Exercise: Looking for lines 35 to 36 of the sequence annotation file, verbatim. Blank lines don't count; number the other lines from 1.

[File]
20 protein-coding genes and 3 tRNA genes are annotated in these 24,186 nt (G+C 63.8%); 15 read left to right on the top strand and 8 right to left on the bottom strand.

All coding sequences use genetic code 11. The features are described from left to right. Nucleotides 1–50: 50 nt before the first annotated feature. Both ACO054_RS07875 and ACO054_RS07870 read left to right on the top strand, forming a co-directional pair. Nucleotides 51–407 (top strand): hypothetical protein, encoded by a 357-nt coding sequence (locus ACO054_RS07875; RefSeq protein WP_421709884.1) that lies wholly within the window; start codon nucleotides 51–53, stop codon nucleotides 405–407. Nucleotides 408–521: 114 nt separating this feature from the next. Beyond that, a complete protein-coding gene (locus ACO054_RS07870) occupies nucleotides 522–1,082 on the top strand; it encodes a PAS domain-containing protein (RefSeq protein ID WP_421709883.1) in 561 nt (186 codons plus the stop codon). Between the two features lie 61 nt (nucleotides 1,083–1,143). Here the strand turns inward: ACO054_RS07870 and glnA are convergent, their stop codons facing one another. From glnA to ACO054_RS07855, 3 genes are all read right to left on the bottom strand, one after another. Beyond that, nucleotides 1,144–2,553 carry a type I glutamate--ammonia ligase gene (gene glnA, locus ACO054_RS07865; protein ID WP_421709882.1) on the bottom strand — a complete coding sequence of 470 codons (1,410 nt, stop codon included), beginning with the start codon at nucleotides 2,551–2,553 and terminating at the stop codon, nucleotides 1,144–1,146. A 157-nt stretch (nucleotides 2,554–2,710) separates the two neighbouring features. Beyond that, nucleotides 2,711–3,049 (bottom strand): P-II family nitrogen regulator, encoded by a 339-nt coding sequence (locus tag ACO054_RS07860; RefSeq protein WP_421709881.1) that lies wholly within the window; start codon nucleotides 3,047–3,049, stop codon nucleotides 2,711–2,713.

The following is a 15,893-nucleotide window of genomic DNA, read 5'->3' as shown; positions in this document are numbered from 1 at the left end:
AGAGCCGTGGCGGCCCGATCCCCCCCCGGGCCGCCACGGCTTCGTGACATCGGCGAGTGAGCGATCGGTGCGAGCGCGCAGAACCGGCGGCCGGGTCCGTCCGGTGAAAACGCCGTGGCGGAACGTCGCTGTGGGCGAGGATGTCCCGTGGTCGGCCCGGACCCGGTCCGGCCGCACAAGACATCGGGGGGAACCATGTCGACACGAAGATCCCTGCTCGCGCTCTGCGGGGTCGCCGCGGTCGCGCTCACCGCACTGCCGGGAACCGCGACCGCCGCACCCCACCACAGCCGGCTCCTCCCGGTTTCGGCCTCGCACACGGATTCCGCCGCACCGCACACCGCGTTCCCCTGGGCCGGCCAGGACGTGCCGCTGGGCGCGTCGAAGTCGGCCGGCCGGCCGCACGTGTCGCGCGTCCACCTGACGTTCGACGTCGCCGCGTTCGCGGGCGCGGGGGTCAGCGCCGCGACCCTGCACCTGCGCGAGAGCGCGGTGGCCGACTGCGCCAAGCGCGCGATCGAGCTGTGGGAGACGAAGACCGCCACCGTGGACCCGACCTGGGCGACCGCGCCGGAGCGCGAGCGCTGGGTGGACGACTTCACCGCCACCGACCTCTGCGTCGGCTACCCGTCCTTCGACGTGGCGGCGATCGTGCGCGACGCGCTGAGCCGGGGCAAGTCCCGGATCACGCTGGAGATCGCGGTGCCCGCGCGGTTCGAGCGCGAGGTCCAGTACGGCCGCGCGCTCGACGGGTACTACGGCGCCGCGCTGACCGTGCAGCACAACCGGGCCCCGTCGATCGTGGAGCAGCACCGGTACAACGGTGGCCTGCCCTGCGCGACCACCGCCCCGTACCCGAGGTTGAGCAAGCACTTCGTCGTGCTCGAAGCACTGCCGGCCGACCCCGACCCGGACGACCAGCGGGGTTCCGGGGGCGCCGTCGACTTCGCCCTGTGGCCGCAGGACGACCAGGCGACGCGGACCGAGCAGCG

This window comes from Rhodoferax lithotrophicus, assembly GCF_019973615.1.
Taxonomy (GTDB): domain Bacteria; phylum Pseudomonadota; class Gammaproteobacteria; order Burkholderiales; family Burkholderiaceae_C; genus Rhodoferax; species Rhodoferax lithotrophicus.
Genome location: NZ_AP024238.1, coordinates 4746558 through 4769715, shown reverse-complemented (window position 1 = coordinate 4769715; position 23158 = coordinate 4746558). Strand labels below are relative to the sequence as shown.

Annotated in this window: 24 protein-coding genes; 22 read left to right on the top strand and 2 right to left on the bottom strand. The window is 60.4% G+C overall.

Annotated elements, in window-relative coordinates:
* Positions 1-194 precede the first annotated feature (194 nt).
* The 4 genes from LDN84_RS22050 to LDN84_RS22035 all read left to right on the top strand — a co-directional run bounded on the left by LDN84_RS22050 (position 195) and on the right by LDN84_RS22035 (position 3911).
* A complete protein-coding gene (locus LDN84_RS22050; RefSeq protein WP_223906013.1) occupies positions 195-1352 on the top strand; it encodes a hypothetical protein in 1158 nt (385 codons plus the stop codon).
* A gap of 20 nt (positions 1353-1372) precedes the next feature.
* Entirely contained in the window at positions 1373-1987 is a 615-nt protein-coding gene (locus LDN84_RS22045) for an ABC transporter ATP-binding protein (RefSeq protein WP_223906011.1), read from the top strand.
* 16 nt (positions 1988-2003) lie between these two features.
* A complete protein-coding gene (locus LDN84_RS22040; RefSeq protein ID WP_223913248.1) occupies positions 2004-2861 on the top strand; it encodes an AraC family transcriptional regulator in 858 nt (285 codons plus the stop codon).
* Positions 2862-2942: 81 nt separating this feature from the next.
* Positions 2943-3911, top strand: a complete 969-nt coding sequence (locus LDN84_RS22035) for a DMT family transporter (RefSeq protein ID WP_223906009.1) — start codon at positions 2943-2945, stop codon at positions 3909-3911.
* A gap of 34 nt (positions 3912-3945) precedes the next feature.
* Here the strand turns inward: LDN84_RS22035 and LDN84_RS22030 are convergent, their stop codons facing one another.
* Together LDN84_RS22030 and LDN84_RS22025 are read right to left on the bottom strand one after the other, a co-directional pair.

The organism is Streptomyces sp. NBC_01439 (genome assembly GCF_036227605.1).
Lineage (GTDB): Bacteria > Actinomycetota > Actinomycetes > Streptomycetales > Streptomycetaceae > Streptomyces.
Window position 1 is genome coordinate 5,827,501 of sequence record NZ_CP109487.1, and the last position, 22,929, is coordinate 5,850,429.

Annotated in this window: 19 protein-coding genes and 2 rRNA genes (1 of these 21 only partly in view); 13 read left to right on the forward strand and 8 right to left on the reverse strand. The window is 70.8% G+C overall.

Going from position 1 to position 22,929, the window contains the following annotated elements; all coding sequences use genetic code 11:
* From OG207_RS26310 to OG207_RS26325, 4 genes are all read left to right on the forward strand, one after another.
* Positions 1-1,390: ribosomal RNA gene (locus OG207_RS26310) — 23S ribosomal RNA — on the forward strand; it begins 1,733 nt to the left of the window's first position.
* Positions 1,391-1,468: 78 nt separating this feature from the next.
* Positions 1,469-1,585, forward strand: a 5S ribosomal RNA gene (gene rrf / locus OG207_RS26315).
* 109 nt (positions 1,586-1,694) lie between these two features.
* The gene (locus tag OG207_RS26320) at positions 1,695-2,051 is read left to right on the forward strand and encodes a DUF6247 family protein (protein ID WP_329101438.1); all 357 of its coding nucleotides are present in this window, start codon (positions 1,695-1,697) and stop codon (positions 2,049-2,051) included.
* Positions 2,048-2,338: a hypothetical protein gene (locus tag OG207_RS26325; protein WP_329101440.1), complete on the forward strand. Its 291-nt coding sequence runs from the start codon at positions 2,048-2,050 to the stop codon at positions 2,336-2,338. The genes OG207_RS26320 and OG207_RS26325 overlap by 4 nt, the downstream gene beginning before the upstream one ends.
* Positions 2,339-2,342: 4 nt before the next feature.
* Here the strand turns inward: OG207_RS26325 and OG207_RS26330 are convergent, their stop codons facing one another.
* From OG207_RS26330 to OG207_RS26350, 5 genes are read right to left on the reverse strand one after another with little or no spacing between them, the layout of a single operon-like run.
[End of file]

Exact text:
* Here the strand turns inward: OG207_RS26325 and OG207_RS26330 are convergent, their stop codons facing one another.
* From OG207_RS26330 to OG207_RS26350, 5 genes are read right to left on the reverse strand one after another with little or no spacing between them, the layout of a single operon-like run.